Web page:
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I have non-consecutive, but ordered numeric identifiers. I would like to get consecutive values.

Current Table:

original_value

1
1
1
3
3
29
29
29
29
1203
1203
5230304
5230304
5230304
5230304

Desired Table:

original_value   desired_value

1                1
1                1
1                1
3                2
3                2
29               3
29               3
29               3
29               3
1203             4
1203             4
5230304          5
5230304          5
5230304          5
5230304          5
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1  
Do you want a query that shows you the consecutive values, or do you want to update the current values with the consecutive values? –  Bohemian May 3 '12 at 21:54
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4 Answers

up vote 3 down vote accepted

Another approach, sans joining:

select

  original_value,
  case when @original = original_value then
    @group_number
  else
    @group_number := @group_number + 1
  end,
  (@original := original_value) as x

from tbl,(select @original := null, @group_number := 0) z
order by original_value

Live test: http://www.sqlfiddle.com/#!2/b82d6/6

If you want to remove calculations in result, table-derive the query:

select w.original_value, w.group_number
from
(
  select

    original_value,
    case when @original = original_value then
      @group_number
    else
      @group_number := @group_number + 1      
    end as group_number,
    (@original := original_value) as x

  from tbl,(select @original := null, @group_number := 0) z
  order by original_value
) w

Live test: http://www.sqlfiddle.com/#!2/b82d6/4

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Aggregate your values, use row number to get your desired value, then join back to your original values:

SELECT t.original, sq.desired
FROM Table t
INNER JOIN(
  SELECT ssq.original, @rownum:=@rownum+1 ‘desired’
  FROM (
    SELECT t.original
    FROM Table t
    GROUP BY t.original
    ORDER BY t.original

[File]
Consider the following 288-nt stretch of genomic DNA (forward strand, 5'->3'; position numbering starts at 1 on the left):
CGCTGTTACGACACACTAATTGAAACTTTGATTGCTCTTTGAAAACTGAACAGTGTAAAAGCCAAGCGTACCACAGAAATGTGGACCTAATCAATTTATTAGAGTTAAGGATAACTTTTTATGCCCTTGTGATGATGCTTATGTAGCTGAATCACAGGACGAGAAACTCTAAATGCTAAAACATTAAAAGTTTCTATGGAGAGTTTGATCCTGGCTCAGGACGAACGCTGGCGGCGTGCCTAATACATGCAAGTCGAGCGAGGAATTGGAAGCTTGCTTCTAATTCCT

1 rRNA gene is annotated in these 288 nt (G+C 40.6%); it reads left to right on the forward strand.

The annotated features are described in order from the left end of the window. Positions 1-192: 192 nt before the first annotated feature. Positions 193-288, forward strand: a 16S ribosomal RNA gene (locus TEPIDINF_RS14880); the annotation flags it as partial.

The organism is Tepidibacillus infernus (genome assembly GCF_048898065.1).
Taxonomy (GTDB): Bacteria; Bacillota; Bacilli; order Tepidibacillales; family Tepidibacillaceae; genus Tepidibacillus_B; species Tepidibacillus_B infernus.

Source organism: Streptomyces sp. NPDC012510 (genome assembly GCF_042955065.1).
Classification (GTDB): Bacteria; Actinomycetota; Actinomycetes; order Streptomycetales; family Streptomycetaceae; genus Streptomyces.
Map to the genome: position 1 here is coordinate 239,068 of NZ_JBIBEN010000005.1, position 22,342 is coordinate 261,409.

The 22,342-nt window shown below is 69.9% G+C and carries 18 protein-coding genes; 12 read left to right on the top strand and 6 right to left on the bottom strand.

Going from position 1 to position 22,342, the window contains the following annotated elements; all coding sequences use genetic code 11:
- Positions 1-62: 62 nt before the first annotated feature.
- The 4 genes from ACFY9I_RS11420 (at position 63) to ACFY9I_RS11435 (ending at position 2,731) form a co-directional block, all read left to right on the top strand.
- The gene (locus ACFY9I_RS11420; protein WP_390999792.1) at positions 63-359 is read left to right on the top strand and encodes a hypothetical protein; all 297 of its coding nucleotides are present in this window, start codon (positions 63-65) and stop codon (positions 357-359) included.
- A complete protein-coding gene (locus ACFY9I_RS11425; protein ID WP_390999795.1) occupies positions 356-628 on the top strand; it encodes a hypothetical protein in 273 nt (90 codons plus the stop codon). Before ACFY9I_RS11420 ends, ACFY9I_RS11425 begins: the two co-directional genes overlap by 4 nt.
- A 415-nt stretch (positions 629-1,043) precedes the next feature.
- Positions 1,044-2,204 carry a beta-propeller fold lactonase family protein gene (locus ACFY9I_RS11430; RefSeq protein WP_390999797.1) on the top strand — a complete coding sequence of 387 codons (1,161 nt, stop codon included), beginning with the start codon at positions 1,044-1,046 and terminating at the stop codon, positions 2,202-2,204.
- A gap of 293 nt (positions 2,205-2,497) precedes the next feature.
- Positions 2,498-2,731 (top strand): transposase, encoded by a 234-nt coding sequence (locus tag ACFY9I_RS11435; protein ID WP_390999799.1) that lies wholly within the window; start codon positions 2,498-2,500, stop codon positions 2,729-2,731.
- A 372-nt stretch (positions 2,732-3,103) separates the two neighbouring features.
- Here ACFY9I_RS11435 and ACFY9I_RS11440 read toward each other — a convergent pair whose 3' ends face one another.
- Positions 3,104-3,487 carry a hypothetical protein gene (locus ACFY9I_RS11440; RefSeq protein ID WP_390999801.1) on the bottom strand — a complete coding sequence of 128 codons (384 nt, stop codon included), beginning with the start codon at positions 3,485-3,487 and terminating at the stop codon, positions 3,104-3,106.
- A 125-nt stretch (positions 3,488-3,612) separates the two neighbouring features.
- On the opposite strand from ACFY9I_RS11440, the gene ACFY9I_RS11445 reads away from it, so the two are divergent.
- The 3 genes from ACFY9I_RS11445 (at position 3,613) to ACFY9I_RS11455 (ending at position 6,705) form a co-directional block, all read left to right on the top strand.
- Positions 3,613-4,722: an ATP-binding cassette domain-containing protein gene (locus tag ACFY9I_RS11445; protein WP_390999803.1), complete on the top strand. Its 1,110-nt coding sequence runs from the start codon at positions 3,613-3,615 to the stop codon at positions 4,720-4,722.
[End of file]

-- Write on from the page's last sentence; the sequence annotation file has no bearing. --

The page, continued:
) ssq,
  (SELECT @rownum:=0) r 
) sq ON sq.original = t.original
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Yet another approach, this one simulating DENSE_RANK with joins:

    SELECT t.original, d.derived
      FROM t
INNER JOIN (    SELECT t.original, COUNT(DISTINCT t1.original) AS "derived"
                  FROM t
            INNER JOIN t t1
                       ON t.original >= t1.original
              GROUP BY 1) d
           ON t.original = d.original
  ORDER BY t.original;
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See this post why re-COUNTing from the start is bad sqlblog.com/blogs/adam_machanic/archive/2006/07/12/… –  Michael Buen May 4 '12 at 4:12
    
@MichaelBuen, yes, this answer is merely correct rather than correct and efficient. :) –  pilcrow May 4 '12 at 4:14
    
You suggest an answer you yourself will also use in production? Is it? ;-) –  Michael Buen May 4 '12 at 4:16
    
He was merely offering "yet another approach"... give him a break. Thanks for contributing @pilcrow –  Kroehre May 4 '12 at 20:21
    
Oh, I don't mind — and he's right to be cautious. This approach works well on a few hundred records. I tried it on 5.5M records (600k records repeated 1 – 10 times each), however. Very, very slow. –  pilcrow May 4 '12 at 20:33
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If I understand you correctly:

select 
    original_value, 
    dense_rank() over (order by original_value) as desired_value
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+1 for the best technique, but -1 because MySQL doesn't support this. :) –  pilcrow May 4 '12 at 11:52
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